Considering The Constitutionality of No Refusal Weekends

Posted on Jan 22, 2014 in DUI/DWI

When you are suspected of drunk driving, the police are going to ask you to submit to a breathalyzer test that measures your blood alcohol content (BAC).  For a long time, the standard from a New Orleans criminal defense lawyer was to say no to a breath test in most cases. This is because breathalyzers are routinely unreliable and your BAC could appear higher than it is.

However, things have changed thanks to a new trend sweeping the nation: No Refusal Weekends.  As we discuss in our detailed video on No Refusal DWI, no refusal weekends are time periods when police won’t take no for an answer when it comes to a test of your BAC. If you refuse to submit to a breath test, the police can force you to submit to a blood test.

They’ll do this by submitting an affidavit to an on-call magistrate judge who will decide if there’s probable cause to take your blood and get a BAC reading. If the judge says there is probable cause, a search warrant will be executed right away and the police will take blood.

No Refusal DWI Weekends Change DWI Evidence Collection

During a no refusal weekend, refusing to take a breath test means you’ll likely end up with your blood being taken. This makes it a lot harder to decide how to respond when asked to take a breath test. It also makes it more important than ever for you to contact a New Orleans DWI law firm as soon as possible when suspected of a drunk driving offense, so your lawyer can try to safeguard your rights as much as possible.

Unfortunately, the very fact of being forced to submit to a blood test can be a tremendous violation of your freedom. Despite the fact that it is clearly an invasive search of your body, the courts have upheld these no refusal weekends, and so there’s not a lot you can do.

The Constitution and No Refusal Weekends

As Salon reports, there is a lot of criticism of no refusal weekends and there are some valid arguments that the law violates your constitutional rights. You have, for example:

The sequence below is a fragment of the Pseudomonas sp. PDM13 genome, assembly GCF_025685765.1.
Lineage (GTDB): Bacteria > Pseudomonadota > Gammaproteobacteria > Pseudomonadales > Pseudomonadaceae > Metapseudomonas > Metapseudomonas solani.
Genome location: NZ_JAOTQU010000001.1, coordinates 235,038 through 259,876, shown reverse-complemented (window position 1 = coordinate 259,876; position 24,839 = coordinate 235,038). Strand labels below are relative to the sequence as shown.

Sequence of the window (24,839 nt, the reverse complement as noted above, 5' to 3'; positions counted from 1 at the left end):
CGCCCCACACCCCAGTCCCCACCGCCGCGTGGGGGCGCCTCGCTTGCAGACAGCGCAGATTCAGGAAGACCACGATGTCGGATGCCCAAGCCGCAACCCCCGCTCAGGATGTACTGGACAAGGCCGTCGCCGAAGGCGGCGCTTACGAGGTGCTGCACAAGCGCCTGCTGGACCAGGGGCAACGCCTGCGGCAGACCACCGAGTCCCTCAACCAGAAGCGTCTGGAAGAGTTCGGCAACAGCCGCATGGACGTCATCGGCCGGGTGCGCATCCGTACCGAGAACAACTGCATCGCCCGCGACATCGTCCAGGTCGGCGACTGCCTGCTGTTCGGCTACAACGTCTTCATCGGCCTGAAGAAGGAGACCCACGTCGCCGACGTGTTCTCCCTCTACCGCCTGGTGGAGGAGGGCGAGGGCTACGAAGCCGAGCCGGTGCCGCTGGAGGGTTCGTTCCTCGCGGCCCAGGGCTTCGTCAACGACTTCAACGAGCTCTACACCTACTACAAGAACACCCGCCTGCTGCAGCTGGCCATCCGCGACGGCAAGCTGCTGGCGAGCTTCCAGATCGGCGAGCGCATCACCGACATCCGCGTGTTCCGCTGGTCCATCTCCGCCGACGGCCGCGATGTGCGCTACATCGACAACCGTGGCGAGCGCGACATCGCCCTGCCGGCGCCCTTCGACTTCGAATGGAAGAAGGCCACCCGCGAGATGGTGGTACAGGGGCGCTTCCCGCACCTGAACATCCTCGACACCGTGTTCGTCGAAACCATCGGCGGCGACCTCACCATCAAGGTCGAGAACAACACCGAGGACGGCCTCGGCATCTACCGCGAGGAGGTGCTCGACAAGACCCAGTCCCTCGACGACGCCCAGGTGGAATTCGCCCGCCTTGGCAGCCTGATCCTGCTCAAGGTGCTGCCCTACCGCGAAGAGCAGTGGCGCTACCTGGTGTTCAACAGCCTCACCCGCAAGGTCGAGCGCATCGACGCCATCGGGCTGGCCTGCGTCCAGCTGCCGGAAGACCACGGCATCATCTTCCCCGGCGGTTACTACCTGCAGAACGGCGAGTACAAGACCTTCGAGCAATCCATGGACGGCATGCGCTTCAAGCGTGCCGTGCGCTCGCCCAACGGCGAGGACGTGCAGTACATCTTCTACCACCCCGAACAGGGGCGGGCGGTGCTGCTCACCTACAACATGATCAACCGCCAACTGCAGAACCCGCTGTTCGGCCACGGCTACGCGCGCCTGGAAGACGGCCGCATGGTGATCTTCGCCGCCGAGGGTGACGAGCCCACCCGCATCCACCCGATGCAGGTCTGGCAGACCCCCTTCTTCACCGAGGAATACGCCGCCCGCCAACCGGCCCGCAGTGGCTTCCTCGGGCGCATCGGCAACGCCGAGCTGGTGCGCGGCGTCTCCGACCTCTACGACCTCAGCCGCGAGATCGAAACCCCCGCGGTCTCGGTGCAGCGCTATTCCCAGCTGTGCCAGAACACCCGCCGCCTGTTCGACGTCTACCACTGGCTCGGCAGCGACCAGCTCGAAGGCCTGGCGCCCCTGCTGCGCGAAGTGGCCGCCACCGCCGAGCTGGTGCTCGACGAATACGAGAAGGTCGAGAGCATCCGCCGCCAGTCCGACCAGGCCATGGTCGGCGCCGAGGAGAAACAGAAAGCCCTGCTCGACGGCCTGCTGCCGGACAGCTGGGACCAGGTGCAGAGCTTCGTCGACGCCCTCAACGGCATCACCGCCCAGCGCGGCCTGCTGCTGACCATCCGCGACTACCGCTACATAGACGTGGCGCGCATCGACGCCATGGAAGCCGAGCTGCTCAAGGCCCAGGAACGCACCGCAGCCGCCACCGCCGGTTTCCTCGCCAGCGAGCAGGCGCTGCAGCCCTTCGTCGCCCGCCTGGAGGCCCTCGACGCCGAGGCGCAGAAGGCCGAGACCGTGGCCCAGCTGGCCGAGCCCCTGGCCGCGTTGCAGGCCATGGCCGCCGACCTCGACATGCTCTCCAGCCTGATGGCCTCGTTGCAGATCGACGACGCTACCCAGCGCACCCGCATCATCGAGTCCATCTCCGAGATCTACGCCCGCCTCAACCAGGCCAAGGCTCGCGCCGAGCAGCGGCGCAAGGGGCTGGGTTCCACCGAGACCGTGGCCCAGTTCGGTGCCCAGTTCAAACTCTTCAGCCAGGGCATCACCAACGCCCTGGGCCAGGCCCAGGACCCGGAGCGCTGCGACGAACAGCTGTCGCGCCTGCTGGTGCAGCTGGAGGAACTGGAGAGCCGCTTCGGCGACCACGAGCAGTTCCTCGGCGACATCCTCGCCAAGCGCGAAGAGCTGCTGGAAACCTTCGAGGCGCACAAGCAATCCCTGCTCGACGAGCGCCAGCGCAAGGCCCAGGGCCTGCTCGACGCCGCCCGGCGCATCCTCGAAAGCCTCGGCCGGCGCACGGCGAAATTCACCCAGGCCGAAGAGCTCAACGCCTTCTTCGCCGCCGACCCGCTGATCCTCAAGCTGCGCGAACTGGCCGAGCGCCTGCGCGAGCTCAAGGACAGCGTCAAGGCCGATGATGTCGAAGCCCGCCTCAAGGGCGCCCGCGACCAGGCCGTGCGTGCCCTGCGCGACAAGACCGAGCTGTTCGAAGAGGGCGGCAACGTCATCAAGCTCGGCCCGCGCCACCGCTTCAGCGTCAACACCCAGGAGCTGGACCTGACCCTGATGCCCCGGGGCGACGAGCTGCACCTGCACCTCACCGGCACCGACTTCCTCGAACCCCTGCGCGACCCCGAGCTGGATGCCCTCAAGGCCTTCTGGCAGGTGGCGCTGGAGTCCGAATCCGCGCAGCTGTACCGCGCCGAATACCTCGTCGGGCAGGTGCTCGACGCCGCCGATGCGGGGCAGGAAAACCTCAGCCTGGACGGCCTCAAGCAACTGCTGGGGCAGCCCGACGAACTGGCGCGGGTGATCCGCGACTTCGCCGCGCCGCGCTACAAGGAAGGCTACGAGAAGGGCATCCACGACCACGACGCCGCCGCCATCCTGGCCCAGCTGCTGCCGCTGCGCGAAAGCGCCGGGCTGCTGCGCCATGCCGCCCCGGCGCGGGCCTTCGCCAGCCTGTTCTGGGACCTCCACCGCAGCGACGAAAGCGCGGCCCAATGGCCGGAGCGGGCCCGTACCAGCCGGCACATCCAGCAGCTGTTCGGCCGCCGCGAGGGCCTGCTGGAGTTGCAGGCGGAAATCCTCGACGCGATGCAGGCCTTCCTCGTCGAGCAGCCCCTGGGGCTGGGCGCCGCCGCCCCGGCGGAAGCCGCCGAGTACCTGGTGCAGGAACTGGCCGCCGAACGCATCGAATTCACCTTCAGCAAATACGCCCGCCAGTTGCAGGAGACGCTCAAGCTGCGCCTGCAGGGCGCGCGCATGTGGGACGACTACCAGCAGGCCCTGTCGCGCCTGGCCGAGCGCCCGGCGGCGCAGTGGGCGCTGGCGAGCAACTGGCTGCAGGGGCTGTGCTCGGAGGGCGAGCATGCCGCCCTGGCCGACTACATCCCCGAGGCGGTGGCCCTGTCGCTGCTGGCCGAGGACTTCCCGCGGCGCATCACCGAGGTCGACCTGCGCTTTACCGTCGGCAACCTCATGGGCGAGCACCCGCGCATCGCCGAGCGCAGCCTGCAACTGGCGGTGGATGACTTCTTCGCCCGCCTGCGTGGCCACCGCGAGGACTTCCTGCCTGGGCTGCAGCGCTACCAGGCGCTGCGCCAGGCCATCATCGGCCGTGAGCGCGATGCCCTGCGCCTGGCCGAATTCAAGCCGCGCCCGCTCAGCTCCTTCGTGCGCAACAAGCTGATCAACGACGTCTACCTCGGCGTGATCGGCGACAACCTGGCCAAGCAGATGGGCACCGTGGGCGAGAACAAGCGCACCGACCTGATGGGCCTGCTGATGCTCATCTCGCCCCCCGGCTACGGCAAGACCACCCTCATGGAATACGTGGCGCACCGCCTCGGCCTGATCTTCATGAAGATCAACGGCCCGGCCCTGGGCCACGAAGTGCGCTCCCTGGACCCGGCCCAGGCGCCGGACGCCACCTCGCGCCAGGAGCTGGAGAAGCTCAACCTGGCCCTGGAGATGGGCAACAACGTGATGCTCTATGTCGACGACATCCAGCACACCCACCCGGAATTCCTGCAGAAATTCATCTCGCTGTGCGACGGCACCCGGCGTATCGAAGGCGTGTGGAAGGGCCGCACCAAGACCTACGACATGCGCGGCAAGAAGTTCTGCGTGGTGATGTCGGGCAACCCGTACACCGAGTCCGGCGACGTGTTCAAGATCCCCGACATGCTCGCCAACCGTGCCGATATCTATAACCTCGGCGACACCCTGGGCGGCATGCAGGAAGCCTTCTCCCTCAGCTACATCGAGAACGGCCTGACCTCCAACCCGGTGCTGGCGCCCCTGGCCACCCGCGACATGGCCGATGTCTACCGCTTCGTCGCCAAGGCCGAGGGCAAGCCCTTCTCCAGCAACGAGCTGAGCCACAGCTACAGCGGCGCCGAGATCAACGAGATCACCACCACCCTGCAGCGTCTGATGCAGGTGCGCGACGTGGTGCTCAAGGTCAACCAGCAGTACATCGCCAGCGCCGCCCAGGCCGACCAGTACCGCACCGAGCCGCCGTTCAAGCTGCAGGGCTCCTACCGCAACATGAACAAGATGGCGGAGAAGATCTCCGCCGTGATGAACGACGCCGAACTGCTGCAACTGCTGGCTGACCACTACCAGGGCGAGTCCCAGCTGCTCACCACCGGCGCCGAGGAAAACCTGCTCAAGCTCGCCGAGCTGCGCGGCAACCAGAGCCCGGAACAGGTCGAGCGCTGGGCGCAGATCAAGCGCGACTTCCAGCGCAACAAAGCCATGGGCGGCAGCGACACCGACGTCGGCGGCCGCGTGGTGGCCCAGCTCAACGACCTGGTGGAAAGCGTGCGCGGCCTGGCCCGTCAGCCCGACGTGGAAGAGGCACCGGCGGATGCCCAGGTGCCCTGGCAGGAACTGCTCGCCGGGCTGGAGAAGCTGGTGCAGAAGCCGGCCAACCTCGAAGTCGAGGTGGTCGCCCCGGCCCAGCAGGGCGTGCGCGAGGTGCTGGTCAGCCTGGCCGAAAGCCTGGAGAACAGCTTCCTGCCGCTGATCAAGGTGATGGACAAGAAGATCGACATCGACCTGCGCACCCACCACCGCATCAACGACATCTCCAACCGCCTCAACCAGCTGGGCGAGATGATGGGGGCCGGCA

• The right to be free from unlawful searches and seizures under the Fourth Amendment
  • The right not to incriminate yourself under the Fifth Amendment
  • The right to a lawyer under the Sixth Amendment (you aren’t generally given a chance to call your attorney before you submit to a blood test on a no refusal weekend.)

So, how is this legal and how do states get away with it? It all starts with a case called Schmerber v. California heard by the U.S. Supreme Court. The case involved a driver who was hospitalized after an automobile crash, and who had his blood taken in the hospital at the direction of a police officer. The hospitalized man objected to the test but his blood was taken anyway and revealed intoxication.

The court said that the evidence was admissible and legally collected because:

  • The Fifth Amendment protects against compelled testimony; not physical evidence.
  • The Fourth Amendment protects the right to be secure in your person, but the exigent circumstances doctrine lets police take even a warrantless blood test because otherwise the evidence of intoxication could be lost.
  • The Sixth Amendment doesn’t guarantee a DWI defendant the right to talk to a lawyer before a blood test.

From this case, law enforcement now believes that a blood test forced on you on a DWI no refusal weekend is perfectly legal and within the bounds of the constitution. This is a hard position to justify since there are so many amendments that could be interpreted and applied to protect the rights of the accused. In any circumstance, be sure to contact a New Orleans DWI law firm to speak with a knowledgable attorney about your options.

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